Studies say . . . a memory boost and the shock of birth

Chocolate makes snails smarter and fish could start losing weight

British Columbia: Researchers at the University of British Columbia have found that changes in ocean and climate systems could result in smaller fish. The study, published in the journal Nature Climate Change, looked at more than 600 species of fish from oceans around the world. It determined the maximum body weight the fish can reach could decline by 14 to 20 per cent by the year 2050.

Alberta: University of Calgary researchers exposed snails to epicatechin, a component found in many foods, including chocolate and green tea. In the study, published in the Journal of Experimental Biology, they found it helped boost the molluscs’ memories. They couldn’t determine yet whether the findings apply to humans.

Manitoba: Findings from the University of Manitoba’s faculty of medicine show that children from lower-income areas have a tougher time than kids from higher-income areas in health and school. Most worrisome, the study, which tracked Manitoba children aged 19 and under from 2000 to 2010, found that the rate of child deaths in lower-income areas was more than three times greater than in higher income areas.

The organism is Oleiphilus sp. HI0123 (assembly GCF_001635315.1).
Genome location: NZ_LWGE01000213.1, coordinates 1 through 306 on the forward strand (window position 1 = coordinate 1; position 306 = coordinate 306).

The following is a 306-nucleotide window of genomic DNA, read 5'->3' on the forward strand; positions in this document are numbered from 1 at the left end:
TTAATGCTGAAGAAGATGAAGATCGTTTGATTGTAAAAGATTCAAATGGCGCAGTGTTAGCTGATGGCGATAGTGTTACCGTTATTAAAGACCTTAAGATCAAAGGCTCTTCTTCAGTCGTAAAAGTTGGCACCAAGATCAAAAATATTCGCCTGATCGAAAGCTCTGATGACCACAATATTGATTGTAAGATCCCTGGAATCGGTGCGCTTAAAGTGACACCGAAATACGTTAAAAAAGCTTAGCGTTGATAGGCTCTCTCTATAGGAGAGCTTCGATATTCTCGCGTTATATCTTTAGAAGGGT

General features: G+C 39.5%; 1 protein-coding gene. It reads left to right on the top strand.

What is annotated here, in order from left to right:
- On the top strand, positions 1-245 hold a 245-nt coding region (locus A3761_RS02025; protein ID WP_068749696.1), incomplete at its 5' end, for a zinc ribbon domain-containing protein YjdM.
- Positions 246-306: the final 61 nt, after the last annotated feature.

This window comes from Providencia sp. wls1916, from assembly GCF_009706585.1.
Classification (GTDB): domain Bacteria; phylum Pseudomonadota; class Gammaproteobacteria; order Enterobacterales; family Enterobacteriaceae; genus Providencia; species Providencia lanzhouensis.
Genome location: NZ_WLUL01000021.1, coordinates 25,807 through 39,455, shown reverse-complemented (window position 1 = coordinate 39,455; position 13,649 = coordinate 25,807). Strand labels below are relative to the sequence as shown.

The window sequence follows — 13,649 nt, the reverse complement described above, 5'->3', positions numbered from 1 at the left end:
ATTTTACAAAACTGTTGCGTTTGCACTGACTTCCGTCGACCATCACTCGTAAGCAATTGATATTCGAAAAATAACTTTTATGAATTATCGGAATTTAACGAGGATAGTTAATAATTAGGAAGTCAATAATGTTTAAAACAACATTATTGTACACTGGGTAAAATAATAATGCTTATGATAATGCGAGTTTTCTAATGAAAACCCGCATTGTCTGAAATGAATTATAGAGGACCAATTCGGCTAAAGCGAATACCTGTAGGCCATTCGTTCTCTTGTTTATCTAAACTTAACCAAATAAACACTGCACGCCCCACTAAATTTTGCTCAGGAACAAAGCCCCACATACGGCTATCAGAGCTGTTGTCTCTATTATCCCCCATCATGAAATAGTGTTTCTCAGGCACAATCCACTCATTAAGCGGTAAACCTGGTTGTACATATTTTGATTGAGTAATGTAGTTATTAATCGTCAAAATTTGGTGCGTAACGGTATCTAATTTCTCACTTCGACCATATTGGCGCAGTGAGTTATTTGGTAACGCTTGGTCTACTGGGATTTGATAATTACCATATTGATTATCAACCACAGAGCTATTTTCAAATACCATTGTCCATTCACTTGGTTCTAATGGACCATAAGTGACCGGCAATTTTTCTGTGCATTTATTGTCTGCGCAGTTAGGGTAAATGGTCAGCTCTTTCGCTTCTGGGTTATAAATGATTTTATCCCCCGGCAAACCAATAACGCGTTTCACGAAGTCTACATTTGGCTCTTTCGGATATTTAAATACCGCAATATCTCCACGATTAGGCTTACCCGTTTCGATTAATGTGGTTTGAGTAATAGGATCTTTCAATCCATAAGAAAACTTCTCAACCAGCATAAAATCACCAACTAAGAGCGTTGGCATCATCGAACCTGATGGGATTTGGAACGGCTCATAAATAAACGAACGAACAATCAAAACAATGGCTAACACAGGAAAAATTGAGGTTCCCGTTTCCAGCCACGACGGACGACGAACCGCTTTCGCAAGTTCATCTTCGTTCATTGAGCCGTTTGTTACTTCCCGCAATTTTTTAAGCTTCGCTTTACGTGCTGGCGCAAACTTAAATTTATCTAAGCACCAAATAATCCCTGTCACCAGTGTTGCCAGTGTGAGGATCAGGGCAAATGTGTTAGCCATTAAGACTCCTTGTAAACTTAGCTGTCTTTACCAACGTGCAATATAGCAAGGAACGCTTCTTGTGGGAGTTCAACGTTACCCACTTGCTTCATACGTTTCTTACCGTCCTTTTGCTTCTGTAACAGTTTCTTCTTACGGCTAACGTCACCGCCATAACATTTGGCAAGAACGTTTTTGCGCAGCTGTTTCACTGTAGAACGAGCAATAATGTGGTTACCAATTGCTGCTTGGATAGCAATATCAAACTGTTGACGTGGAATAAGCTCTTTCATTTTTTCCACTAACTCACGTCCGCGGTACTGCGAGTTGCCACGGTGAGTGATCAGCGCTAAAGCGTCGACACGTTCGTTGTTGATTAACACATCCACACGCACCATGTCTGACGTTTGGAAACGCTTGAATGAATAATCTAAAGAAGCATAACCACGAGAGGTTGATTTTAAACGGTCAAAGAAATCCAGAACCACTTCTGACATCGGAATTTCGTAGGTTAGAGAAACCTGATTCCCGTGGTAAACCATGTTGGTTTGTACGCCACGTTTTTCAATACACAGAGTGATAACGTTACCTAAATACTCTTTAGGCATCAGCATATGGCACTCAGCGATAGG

Ontario: With flu season creeping up, a new study by Public Health Ontario suggests that ethnic communities are more likely to get a flu shot than Canadians who identify themselves as white or black. A dozen ethnic groups, including Filipino, Japanese, southeast Asian and Chinese, were all found to be more likely to get the shot.

Quebec: For a minority of mothers, giving birth leads to the same psychological shocks felt by soldiers in war. Researchers at McGill University found one in 13 mothers suffers post-traumatic stress disorder following delivery. The women suffer flashbacks, nightmares, sleeplessness and try to avoid anyone who reminds them of the trauma of birth, including their babies.

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